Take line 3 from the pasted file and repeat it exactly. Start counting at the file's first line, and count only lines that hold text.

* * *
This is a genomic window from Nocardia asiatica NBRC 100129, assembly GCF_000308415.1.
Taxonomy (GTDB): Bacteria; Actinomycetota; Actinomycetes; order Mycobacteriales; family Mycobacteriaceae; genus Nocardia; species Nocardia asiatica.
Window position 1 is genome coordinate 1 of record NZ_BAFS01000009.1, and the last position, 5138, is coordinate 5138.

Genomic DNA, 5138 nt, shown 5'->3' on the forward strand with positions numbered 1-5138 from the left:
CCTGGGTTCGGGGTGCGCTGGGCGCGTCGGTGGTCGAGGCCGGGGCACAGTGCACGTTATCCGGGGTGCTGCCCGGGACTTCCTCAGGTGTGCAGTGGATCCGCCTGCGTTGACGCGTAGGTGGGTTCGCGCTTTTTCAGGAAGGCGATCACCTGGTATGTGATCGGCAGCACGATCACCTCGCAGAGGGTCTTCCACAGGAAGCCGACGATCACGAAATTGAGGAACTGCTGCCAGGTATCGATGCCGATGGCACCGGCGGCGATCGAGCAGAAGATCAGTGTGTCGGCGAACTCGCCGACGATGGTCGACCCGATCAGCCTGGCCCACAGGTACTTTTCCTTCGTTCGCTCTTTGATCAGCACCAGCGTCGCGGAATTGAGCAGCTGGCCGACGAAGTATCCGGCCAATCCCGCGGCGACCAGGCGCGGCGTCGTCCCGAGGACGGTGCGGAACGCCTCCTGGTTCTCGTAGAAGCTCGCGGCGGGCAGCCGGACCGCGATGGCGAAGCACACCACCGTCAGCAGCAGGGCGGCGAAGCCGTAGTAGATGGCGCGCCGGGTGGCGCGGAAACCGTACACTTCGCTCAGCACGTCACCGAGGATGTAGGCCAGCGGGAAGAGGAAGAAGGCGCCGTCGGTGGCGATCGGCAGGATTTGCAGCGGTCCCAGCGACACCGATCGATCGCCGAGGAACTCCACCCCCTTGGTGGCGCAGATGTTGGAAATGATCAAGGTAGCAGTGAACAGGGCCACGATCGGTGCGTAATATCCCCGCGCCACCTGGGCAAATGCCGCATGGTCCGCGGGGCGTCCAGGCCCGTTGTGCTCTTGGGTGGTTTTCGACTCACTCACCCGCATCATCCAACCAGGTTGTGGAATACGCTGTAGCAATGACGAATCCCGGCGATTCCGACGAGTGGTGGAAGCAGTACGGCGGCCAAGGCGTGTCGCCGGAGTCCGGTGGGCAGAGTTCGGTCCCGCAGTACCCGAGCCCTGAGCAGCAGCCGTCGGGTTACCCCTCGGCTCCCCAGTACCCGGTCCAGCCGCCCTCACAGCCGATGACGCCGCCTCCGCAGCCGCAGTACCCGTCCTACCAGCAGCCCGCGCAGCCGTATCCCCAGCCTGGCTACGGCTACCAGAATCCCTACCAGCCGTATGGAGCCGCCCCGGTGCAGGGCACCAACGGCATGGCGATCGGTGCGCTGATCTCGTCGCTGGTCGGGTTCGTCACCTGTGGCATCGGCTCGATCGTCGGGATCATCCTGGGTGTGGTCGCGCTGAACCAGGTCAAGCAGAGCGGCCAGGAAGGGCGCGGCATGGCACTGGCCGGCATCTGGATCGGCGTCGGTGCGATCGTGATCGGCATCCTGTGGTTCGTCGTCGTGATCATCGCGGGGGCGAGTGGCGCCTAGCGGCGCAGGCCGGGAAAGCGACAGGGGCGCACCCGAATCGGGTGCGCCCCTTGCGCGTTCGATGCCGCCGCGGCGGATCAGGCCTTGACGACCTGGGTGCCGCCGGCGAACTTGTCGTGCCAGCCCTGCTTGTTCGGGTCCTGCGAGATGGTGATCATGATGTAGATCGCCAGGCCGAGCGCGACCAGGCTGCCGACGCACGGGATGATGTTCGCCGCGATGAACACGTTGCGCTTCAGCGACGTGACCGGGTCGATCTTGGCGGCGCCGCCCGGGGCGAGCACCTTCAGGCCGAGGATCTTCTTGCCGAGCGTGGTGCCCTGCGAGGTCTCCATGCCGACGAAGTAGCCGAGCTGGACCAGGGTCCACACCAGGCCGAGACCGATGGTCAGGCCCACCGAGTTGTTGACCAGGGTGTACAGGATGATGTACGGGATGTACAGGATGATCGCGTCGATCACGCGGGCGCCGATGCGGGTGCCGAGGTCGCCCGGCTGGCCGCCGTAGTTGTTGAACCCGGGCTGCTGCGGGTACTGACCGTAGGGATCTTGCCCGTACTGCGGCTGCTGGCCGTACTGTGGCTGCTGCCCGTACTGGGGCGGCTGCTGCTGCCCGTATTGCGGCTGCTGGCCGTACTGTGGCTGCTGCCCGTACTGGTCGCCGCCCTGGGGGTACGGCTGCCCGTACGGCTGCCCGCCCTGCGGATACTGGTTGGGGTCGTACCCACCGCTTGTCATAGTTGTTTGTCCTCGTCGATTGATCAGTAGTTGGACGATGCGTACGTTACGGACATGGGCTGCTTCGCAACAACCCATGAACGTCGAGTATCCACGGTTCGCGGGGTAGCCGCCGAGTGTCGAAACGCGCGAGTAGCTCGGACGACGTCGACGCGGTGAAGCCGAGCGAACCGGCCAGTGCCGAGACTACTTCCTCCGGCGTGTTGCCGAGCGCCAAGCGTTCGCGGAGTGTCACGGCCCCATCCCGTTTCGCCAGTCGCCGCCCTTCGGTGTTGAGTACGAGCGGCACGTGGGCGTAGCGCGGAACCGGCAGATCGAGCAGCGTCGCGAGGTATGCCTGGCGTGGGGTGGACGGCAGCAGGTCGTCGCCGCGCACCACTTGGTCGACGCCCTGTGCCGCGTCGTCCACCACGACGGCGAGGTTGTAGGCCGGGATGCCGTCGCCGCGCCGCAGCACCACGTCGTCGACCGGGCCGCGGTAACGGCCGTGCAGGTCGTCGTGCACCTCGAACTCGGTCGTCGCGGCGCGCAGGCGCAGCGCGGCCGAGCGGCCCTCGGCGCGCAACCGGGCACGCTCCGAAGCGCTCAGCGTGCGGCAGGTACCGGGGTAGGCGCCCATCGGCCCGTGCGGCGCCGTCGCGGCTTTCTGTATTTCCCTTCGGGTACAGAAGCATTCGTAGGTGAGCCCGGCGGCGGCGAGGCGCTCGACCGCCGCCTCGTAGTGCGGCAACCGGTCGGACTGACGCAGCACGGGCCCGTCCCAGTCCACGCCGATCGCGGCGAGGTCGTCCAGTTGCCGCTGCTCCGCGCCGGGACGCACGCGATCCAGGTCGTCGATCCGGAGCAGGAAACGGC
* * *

Window position 1 is genome coordinate 1 of record NZ_BAFS01000009.1, and the last position, 5138, is coordinate 5138.